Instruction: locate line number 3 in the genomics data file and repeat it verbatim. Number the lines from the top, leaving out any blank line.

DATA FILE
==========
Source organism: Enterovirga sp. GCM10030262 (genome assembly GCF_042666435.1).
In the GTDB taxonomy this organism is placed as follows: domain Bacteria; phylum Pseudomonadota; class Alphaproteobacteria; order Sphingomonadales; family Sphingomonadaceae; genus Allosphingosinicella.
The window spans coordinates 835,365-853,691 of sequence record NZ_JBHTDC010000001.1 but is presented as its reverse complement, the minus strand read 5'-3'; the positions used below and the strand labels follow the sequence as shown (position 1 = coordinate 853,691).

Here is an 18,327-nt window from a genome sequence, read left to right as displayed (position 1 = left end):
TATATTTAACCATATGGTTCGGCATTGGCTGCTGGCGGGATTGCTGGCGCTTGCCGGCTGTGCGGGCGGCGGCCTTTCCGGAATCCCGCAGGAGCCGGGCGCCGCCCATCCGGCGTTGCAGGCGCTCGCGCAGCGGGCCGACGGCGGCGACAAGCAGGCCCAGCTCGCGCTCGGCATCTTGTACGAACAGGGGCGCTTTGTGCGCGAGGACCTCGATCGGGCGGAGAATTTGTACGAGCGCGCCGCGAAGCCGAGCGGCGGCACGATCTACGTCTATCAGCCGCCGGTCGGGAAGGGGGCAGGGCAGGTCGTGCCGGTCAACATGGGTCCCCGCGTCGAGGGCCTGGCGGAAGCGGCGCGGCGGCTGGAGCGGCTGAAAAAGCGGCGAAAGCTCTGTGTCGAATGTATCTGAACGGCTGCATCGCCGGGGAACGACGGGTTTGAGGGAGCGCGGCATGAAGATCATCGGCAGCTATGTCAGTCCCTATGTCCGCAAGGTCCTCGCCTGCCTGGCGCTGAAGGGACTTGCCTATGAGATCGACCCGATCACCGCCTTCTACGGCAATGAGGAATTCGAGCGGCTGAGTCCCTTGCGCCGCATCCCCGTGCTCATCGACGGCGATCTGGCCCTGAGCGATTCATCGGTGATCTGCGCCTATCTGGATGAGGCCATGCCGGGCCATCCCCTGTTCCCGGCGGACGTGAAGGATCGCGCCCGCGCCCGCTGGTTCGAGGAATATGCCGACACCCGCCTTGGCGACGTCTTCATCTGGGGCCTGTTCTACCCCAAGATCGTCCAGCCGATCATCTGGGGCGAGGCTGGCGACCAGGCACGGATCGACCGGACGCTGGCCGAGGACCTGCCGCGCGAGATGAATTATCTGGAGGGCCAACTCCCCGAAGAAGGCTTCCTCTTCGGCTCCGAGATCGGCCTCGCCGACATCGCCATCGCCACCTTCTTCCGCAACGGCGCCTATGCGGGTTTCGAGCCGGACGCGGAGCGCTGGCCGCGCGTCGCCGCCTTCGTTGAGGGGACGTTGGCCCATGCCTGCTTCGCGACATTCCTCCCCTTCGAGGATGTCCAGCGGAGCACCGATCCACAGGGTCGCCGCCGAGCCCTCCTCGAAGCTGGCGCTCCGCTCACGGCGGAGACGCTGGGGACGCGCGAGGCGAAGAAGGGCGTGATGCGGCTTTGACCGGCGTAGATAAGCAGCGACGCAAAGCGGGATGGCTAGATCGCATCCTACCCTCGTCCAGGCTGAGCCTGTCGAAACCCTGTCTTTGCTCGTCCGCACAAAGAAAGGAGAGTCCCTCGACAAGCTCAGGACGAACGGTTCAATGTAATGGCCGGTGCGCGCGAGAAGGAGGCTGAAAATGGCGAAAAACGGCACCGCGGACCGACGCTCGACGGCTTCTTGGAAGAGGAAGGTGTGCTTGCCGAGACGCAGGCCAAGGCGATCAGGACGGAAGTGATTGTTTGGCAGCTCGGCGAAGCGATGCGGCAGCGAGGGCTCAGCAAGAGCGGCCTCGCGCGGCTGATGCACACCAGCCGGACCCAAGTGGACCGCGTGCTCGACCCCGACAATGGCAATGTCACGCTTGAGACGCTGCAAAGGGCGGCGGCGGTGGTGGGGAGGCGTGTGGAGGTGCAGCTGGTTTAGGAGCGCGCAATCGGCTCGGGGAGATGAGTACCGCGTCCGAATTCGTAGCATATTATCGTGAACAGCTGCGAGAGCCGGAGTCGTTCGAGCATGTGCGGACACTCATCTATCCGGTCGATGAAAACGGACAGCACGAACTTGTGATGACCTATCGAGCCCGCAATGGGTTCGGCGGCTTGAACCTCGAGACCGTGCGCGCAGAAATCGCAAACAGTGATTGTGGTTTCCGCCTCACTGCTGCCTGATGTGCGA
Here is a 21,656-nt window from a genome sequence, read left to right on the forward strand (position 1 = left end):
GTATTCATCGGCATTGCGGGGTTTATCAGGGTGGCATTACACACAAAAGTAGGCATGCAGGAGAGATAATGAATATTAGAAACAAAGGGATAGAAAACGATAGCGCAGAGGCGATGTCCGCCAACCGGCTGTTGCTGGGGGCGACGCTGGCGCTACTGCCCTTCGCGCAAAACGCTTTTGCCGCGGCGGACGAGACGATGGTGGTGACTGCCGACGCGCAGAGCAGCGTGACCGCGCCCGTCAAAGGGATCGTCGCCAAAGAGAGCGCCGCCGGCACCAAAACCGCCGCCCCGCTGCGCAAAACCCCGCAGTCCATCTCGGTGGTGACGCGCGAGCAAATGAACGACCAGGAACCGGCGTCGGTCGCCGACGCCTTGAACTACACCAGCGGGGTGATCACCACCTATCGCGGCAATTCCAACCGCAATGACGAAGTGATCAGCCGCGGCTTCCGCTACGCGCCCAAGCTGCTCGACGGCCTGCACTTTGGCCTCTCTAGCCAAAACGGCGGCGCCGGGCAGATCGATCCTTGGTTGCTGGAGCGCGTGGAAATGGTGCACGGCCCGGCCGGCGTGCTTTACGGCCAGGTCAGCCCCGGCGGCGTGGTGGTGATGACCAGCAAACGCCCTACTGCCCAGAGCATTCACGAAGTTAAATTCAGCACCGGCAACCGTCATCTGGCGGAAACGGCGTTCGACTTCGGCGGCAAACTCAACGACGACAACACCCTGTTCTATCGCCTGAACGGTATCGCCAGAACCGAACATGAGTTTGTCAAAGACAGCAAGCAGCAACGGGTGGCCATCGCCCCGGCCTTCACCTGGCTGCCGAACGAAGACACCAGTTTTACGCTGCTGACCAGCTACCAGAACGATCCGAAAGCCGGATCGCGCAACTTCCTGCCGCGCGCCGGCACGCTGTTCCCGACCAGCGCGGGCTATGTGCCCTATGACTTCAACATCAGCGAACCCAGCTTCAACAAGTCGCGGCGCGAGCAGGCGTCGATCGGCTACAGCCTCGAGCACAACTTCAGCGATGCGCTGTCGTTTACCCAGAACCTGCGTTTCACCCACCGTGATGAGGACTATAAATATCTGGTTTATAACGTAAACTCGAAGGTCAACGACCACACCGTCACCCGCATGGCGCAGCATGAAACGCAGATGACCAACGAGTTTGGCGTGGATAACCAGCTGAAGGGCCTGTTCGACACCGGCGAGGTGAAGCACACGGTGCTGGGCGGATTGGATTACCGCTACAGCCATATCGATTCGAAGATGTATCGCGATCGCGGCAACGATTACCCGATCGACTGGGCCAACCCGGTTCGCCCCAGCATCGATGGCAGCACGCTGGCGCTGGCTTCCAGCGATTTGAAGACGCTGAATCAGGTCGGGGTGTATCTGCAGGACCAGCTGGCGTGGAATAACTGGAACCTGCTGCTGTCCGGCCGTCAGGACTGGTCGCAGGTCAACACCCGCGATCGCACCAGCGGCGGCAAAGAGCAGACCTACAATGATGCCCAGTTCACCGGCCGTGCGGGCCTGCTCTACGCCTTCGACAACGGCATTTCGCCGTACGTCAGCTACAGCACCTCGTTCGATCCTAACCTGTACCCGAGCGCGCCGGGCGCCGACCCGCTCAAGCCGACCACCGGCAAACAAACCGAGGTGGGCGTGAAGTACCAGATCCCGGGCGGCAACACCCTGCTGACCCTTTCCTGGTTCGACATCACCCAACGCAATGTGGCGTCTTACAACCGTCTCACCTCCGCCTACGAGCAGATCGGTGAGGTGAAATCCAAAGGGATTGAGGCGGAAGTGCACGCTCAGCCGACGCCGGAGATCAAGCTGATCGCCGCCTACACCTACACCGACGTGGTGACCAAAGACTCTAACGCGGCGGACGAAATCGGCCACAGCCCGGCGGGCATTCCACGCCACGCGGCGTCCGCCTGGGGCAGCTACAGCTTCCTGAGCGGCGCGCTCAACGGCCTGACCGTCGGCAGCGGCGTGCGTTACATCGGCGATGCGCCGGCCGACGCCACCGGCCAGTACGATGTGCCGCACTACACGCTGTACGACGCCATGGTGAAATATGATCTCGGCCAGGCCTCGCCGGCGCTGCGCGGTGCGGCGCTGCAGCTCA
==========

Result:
The window spans coordinates 835,365-853,691 of sequence record NZ_JBHTDC010000001.1 but is presented as its reverse complement, the minus strand read 5'-3'; the positions used below and the strand labels follow the sequence as shown (position 1 = coordinate 853,691).